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Response to Kamath et al 'A syncretic approach can yield dividends'

By P Macneill, K Scott, J River, P Dwyer, C Hooker, L Nash and K Ivory


PPWe welcome the response from Kamath et al. and their insight into the issues and culture within medicine in India, and their thoughts about how to address these issues. We also agree that a drama-based approach is not sufficient on its own to deal with entrenched power issues which affect students adversely. As we have indicated, we believe “a multipronged approach is needed to generate systemic change.” These authors similarly advocate that student mistreatment be dealt with “in a comprehensive manner” including a ‘grievance redressal system’ and other measures to withhold accreditation where there are issues of abuse of power. Nevertheless, we note that Kamath et al. have responded positively to our approach—as a part of that mix—and it would be of great interest to see whether drama-based workshops could support medical students developing embodied acting skills in their institution and whether they may have similar transformative effects. We’d like to refer the authors to an excellent Medical Humanities paper we referenced that outlined drama-based activities in medical education in India: Gupta S, Singh S. Confluence: understanding medical humanities through street theatre. Medical Humanities. 2011;37(2):127-128. Despite the above article, the authors note that medical education in India has not embraced the medical humanities. We would draw a distinction within the medical humanities between activities which are primarily studious (reading literature, studying medical history) and workshops that are based on participative and embodied activity. Our experience has indicated the effectiveness of drama-based workshops in addressing both the cognitive and emotive aspects of harmful practices and we believe that it is the embodied nature of acting skills workshops that is transformative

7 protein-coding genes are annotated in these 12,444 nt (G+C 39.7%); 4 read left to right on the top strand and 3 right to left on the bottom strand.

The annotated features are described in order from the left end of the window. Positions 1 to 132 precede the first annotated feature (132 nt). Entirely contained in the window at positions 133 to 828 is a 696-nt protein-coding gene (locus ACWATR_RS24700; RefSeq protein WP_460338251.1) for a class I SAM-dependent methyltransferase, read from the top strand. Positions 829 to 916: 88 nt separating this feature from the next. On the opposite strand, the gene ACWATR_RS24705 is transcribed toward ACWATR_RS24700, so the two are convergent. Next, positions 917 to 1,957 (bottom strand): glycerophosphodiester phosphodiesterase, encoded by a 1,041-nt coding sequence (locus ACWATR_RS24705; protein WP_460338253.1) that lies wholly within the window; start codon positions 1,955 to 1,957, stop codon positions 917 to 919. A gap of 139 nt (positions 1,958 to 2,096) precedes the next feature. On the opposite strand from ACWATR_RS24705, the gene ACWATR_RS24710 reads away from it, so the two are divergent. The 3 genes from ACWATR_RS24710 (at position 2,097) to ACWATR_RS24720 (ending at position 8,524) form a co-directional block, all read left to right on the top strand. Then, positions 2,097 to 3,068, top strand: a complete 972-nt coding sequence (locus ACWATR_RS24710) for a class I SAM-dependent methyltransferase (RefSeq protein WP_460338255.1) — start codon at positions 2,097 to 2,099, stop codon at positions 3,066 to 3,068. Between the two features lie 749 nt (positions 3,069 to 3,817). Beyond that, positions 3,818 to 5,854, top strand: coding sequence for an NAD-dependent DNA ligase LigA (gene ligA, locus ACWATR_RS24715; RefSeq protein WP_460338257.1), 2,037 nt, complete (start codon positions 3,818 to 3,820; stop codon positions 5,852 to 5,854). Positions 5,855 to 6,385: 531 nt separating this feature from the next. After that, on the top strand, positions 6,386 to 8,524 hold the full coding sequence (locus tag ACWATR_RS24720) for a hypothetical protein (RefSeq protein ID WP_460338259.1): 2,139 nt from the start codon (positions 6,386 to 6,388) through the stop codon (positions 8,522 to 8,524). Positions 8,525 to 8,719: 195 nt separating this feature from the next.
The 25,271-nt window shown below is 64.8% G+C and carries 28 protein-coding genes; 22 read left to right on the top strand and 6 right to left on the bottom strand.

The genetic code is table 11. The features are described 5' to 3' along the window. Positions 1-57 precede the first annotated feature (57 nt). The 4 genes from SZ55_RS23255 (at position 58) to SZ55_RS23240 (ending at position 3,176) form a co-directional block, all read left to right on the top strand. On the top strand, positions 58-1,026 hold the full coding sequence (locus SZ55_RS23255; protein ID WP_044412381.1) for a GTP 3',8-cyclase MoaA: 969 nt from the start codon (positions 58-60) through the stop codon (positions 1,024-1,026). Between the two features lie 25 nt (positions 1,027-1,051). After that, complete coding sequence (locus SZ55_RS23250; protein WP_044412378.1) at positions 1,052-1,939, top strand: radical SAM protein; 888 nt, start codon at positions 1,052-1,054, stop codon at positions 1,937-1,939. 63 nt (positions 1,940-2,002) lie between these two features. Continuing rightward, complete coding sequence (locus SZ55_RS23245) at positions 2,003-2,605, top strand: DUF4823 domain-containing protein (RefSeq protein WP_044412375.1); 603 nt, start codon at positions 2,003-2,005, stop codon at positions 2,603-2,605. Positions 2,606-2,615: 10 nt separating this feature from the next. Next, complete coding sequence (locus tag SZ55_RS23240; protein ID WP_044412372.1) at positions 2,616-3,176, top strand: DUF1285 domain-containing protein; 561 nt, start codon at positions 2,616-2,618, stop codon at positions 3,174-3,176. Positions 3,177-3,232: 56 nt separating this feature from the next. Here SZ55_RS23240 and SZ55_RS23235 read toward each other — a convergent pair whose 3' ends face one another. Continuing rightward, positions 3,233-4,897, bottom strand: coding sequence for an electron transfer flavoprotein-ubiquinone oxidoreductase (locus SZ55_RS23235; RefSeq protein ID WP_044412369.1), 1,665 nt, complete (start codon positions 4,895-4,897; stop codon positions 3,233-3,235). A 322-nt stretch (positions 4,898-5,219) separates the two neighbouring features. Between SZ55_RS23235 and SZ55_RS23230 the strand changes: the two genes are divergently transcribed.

Topics: medical education, drama-based approach, medical student skills, participative and embodied activities, harm, power issues, acting skills workshops
Publisher: BMJ Publishing Group
Year: 2017
OAI identifier:
Provided by: Sydney eScholarship

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